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The Story of Flat Cornelia

The Story of Flat Cornelia

Once a cow has jumped over the moon, it is hard to stay put.

Cornelia the Cow, after spending her youth with Jack and eventually being traded for a handful of beans, took up with a wild bunch. The cats with the fiddle were a bad influence and let’s not talk about the dish and the spoon…

Once Cornelia put her hooves to solid ground again, she knew that she had to change. She needed a career. Not content to stay in the field with her sisters, she followed in the hoof steps of her mentor, Elsie. After a few modeling gigs, she landed the role of Cornell Dairy spokescow in 2001. She was making public appearances and had plenty of photo ops. But she was restless, longing for travel and adventure.

The restlessness became too much to bear and on a warm summer night in the August 2003, Cornelia left her perch on the roof of Stocking Hall to seek adventure. While away from her beloved dairy Processing Plant, Cornelia was wracked by guilt and found her way home again after only a few weeks away. Initially she took shelter with her sisters in the Dairy Paddock and after some questioning by the authorities, she returned to work.  She still won’t discuss her whereabouts during that time, but soon after her return she was joined by her son, Cal. The happy family spent three contented years with us in Stocking Hall, much loved and much admired.

But nothing good can last. August rolled around and the wanderlust kicked in for our dear spokescow in 2006. Dazed and confused, she was discovered on the Hoy Field pitcher’s mound early one November morning in 2006. Cal was nowhere to be seen. Cornelia threw herself into her work and was the model spokescow, modeling, making appearances, and vowing to see her son again. Her patience was rewarded when Cal returned home, looking not a day older, in early March 2010.

Next time wanderlust struck, Cornelia had companions. She visited Los Angeles with President Skorton in March of 2011 and the team paired up again in the Got Milk? Mustache campaign soon after. They added CALS Dean Kathryn Boor to the mix and Cornelia shared her love of travel and the limelight with the dean. 

Dean Boor reminded Cornelia of her duty and she has stayed in Stocking Hall, making occasional appearances and living life in seclusion. On late nights, you could often hear lonely hooves roaming the halls of the newly renovated Stocking Hall as Cornelia explores her domain and all the new equipment that it contains. Always aware of food safety, Cornelia could always be found wearing her safety booties and hard hat. But that could not save Cornelia from what was to come…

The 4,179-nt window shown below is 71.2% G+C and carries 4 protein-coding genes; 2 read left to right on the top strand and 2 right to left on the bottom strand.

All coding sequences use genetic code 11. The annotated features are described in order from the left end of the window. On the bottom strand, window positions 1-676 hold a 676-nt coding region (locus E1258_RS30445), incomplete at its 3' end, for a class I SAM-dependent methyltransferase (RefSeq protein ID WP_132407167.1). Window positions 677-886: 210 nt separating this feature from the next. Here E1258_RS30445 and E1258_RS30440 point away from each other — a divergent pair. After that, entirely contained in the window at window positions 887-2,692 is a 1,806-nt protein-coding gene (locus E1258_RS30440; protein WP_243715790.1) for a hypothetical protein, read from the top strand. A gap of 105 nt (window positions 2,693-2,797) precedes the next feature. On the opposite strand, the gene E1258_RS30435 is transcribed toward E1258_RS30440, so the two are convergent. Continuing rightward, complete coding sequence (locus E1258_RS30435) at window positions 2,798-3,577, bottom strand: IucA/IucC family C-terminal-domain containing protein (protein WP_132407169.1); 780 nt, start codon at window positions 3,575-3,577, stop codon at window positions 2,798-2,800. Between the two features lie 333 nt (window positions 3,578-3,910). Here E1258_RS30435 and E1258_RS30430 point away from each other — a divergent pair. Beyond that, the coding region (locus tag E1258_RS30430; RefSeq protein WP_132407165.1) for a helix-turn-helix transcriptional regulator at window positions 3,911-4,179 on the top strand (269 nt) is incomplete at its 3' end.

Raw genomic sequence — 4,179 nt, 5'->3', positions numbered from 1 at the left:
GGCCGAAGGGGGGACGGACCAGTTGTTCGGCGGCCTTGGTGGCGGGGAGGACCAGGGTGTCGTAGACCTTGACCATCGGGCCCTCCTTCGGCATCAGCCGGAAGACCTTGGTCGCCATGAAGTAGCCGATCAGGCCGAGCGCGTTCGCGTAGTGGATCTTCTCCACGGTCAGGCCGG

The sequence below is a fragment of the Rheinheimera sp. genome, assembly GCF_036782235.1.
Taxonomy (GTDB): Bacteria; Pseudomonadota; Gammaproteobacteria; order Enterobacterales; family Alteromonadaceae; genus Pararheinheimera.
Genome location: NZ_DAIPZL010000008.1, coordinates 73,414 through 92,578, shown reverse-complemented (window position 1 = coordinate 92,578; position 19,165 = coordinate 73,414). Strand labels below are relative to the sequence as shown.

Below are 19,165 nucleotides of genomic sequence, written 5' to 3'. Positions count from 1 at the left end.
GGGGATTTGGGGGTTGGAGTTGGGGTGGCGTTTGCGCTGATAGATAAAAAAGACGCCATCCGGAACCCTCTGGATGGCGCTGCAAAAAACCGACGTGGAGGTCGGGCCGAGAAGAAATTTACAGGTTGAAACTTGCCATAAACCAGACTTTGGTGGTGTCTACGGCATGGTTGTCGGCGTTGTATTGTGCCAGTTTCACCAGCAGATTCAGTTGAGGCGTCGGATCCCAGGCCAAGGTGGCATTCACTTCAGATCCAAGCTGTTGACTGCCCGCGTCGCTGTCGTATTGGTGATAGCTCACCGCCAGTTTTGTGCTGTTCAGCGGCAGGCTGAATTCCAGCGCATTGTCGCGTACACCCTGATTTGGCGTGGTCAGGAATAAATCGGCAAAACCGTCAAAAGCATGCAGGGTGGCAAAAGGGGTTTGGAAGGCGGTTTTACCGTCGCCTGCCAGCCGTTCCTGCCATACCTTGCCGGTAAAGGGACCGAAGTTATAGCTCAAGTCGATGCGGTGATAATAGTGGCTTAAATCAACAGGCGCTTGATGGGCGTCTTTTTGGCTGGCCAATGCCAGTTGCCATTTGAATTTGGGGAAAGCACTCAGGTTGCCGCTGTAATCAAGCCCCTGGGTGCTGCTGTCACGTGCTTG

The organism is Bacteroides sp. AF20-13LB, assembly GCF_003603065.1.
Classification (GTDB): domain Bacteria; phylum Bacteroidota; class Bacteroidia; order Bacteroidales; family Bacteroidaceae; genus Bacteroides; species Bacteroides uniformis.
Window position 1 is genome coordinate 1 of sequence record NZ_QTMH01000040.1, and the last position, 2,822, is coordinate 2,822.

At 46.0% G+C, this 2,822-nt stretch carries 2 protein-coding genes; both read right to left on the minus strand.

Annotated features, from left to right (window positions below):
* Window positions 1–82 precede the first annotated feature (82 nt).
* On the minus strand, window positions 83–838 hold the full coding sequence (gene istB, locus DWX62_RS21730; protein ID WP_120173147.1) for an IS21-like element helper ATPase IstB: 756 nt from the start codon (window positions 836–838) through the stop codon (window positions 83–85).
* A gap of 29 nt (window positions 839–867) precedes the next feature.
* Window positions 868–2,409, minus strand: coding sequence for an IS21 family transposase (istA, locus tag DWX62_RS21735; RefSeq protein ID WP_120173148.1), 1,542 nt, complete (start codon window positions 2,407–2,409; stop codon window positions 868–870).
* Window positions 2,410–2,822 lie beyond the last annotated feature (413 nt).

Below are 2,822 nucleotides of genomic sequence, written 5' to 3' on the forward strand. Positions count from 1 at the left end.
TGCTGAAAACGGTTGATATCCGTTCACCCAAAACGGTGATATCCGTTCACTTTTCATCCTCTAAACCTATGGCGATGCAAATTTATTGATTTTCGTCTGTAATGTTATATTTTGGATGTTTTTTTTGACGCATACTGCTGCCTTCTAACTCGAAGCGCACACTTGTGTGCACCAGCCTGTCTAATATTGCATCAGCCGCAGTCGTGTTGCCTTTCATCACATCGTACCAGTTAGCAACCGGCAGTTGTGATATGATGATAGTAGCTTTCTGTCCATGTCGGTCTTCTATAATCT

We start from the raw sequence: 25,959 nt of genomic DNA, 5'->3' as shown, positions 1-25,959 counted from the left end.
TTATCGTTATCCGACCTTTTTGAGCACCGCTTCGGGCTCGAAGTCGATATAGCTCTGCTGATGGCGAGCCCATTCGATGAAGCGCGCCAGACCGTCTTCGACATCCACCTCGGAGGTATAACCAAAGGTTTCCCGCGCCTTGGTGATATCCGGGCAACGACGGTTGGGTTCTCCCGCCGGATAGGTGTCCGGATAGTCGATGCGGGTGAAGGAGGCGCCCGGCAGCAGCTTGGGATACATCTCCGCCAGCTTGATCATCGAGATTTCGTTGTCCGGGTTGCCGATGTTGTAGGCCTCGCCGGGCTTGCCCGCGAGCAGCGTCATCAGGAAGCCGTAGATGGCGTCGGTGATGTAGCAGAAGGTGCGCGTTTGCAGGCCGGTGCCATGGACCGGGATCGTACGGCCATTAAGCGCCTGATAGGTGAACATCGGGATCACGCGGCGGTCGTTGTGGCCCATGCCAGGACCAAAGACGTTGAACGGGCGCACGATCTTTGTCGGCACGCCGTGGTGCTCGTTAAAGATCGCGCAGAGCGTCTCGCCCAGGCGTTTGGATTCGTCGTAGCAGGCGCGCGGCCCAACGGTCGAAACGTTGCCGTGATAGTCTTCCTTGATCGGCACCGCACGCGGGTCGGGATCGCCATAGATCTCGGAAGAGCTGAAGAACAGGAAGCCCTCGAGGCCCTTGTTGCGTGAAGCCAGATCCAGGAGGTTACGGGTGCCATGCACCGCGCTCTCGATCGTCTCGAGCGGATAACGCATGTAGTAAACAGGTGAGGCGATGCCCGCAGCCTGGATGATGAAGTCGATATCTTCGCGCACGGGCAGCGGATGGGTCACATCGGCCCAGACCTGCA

In the cold days of February 2014, Cornelia shared our excitement as a new cheese press arrived at the pilot plant to boost production of the beloved Big Red Cheddar. She had forgotten, though, that one should never be in the plant alone and was found in the plant in her safety gear but flattened paper-thin. At first we were distraught that Cornelia was much altered, but happy that she was still with us and otherwise unharmed. Colleagues from nanotechnology, theVet School, and engineering were called. Decisions were made: prior to receiving radical unflattening treatments, Cornelia would be cloned and miniaturized.  This presented Cornelia with an opportunity that was not previously possible: she could now indulge in her love of travel and once more be the subject of her adoring paparazzi.

She presented her plan to us this way: she could be mailed to or downloaded by alumni, students, faculty, staff, and just plain lovers of Cornelia. They could then take her to a class or lab, on field trips and internships, explore parts of campus with her that she has not yet visited, go to club or volunteer events, go sightseeing around Ithaca and the country (maybe even the world), visit plants and factories, the options are limitless…

She thought that people who had a “Flat Cornelia” could send their photos to her friend, Louise (lmf226@cornell.edu) and they could be entered in contests for best photo, be used as profile pictures, and show their love for Cornelia! Download your own "Flat Cornelia" and get posing!

We all agreed that it was a great way to help Cornelia realize her dreams and bring a little bit of Cornell University Food Science to the world. Contact Louise Felker at lmf226@cornell.edu if you would like to be a part of Cornelia’s adventures. Please include “Flat Cornelia” in the subject line.